On Thursday, Trudeau said his aim with Merkel is to always find out how she thinks Canada can help.

He said, “We are not a big, big country in terms of our weight, but we have an ability to get certain things done. Word is she feels we can or should be doing a little more. Whether it's encouraging friends and neighbours to have a different take on things, or being partners on multilateral engagements, like with NATO country Latvia, holding the eastern border."

Trudeau also held bilateral meetings with French President Emmanuel Macron and Indian Prime Minister Narendra Modi. 

He is set to meet with Mexican President Enrique Pena Nieto on Saturday.

Meanwhile, more importantly, Merkel will try to get as many other leaders as possible on board for her energy action plan.

Merkel has put forward The working paper as part of her G20 presidency year, which is expected as an appendix to the G20 official communique.

The document, which reportedly includes language on everything from fossil fuel subsidies to requirements for companies to disclose the climate impacts of their investments and business practices, will be signed by the leaders, declaring what was decided in the meeting.

Experts believe that getting 19 of the G20 leaders to sign the document would be a tremendous political success for Merkel in her battle with Trump.

Going nuclear on nuclear North Korea

U.S., Japan and South Korea together condemned North Korea’s ballistic missile test this week as a “major escalation” and promised to apply “maximum pressure” to counter Pyongyang’s nuclear threat.

The three countries issued a joint statement, in which they said that the launch was “a major escalation that directly violates multiple United Nations Security Council resolutions and that clearly demonstrates the growing threat” North Korea poses.

They added, “President Trump reaffirmed the ironclad commitment of the United States to defend the ROK (Republic of Korea) and Japan using the full range of its conventional and nuclear capabilities.”

Meanwhile, at the summit, South Korea’s president Moon Jae In said he is in favour of dialogue with North Korea despite the “nuclear provocation” of its test launch this week of what Pyongyang said was a nuclear-capable intercontinental missile.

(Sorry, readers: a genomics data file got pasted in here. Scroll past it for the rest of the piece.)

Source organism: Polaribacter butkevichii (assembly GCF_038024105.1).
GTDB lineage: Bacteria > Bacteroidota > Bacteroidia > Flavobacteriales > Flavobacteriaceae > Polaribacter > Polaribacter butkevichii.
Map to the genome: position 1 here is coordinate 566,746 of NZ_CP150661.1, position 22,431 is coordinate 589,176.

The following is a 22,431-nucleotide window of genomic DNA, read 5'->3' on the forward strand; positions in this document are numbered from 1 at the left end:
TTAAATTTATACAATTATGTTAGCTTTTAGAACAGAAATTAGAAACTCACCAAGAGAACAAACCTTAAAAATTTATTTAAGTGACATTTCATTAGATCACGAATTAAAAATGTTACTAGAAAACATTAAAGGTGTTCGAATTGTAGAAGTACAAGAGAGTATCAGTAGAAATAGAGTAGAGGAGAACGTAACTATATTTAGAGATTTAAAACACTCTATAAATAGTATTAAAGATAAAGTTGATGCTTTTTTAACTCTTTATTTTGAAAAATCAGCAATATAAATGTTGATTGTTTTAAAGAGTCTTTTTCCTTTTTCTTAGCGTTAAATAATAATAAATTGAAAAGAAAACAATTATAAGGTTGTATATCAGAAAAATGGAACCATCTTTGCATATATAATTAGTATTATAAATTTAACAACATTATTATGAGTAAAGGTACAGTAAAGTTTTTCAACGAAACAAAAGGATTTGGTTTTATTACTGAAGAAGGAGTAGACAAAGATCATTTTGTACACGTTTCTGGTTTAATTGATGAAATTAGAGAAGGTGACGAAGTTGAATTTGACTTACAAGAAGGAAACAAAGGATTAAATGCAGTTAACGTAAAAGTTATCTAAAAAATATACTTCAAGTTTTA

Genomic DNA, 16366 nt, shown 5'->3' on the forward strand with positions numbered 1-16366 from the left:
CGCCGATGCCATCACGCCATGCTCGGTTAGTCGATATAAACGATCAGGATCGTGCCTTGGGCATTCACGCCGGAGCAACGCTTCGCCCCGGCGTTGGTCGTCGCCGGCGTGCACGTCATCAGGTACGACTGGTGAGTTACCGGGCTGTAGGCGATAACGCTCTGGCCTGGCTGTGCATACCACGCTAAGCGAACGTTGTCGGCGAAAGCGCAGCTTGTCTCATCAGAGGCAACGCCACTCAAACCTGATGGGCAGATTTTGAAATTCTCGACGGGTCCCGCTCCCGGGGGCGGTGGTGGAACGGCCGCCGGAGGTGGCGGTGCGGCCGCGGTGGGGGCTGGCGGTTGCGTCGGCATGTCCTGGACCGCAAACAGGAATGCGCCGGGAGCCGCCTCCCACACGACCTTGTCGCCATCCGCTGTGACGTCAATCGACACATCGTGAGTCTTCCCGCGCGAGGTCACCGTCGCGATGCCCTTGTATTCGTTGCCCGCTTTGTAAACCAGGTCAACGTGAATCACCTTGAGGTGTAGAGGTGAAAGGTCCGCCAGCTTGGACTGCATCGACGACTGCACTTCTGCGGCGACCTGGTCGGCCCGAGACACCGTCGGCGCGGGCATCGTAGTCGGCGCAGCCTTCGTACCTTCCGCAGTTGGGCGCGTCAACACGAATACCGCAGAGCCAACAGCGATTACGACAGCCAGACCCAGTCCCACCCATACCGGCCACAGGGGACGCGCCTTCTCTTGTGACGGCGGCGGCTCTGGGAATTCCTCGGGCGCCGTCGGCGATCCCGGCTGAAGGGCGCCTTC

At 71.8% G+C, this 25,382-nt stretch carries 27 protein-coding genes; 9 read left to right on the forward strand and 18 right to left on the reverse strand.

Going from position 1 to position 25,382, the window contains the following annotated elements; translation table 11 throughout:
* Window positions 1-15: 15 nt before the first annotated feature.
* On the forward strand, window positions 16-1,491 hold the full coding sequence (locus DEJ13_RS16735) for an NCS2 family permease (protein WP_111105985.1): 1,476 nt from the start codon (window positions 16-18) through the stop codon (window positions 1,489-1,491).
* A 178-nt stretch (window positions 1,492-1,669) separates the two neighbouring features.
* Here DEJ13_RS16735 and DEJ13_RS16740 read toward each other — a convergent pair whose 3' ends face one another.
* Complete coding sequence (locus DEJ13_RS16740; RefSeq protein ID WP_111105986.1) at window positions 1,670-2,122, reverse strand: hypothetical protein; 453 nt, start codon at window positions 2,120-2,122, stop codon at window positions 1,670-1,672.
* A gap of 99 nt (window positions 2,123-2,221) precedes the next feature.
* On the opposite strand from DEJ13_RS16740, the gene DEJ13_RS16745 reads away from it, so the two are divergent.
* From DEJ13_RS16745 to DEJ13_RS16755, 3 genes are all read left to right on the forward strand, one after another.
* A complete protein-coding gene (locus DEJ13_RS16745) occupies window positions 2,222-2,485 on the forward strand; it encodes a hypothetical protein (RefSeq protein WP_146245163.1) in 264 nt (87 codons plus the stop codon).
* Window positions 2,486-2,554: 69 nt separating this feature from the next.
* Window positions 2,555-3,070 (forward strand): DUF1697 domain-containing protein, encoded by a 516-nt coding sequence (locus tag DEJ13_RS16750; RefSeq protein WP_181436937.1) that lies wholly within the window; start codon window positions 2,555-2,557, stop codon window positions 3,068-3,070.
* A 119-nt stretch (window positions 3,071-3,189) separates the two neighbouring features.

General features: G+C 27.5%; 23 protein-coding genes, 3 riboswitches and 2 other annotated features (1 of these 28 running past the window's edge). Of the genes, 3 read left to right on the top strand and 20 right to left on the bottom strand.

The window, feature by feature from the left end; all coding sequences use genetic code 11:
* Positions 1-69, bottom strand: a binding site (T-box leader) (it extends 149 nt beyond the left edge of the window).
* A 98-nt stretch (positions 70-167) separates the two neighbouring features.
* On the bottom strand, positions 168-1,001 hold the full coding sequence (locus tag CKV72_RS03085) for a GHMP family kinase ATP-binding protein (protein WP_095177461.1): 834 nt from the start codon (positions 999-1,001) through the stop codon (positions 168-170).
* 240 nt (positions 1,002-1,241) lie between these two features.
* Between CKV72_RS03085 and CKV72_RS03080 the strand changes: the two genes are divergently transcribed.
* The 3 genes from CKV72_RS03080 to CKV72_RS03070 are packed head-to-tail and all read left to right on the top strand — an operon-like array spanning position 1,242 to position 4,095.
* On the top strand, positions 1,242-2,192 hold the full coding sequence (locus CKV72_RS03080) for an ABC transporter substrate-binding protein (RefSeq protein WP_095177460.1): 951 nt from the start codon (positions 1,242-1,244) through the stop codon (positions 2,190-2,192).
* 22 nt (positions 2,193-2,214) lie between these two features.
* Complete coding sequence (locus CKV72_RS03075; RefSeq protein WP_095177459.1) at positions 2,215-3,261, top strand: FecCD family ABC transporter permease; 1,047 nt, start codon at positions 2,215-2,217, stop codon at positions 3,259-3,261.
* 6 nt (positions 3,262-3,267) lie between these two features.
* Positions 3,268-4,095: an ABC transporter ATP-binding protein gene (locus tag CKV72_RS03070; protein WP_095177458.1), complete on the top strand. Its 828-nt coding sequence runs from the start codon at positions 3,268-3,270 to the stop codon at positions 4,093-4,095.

Jae In spoke to reporters after a meeting with the Russian President Vladimir Putin and said he saw a role for Putin in helping de-escalate the crisis on the Korean peninsula. 

Putin meanwhile warned all parties involved against losing self-control, urging a “pragmatic, accurate” approach to its missile programme.

When frenemies smile for the camera

A meeting on the sidelines, that was not expected in both the countries, went underway rather awkwardly, when Indian Prime Minister Narendra Modi, shook hands with the Chinese President Xi Jinping.

The meeting came at a tense time for both the leaders, as their countries are engaged in a stand-off in the Dokalam area near the Bhutan tri-junction for the past three weeks after a Chinese Army’s construction party attempted to build a road. Doka La is the Indian name of the region which Bhutan recognises as Dokalam while China claims it as part of its Donglang region.

The Indian Ministry of External Affairs spokesperson Gopal Baglay confirmed that the leaders engaged in a brief conversation on the sidelines of the Summit on Friday and discussed a “range of issues” during the BRICS leaders’ informal meeting in Hamburg.

The spokesperson tweeted, “At d BRICS leaders’ informal gathering @ Hamburg hosted by China, PM @narendramodi and President Xi had a conversation on a range of issues.”

The Ministry also tweeted a photograph of Modi and Jinping shaking hands.

The meeting comes a day after a top Chinese official said the “atmosphere” is “not right” for a bilateral meeting between the two leaders. 

Modi reportedly said the ups and downs in the global politics and worsening security situation is affecting everyone.

He told the presidents from BRICS nations — Michel Temer (Brazil), Vladimir Putin (Russia), Xi Jinping (China) and Jacob Zuma (South Africa), “BRICS has to be a voice of stability, reform, progress and governance at the world stage.”

Modi said that the spread of terrorism is a threat for societies in Asia and Europe as he expressed concern over its increasing influence in the war-torn Afghanistan.

Further, issues toppling the West Asian region, that has been marred by conflict between Israel and Palestine and battle against the ISIS terror group, civil wars in Syria, Libya and Yemen were discussed.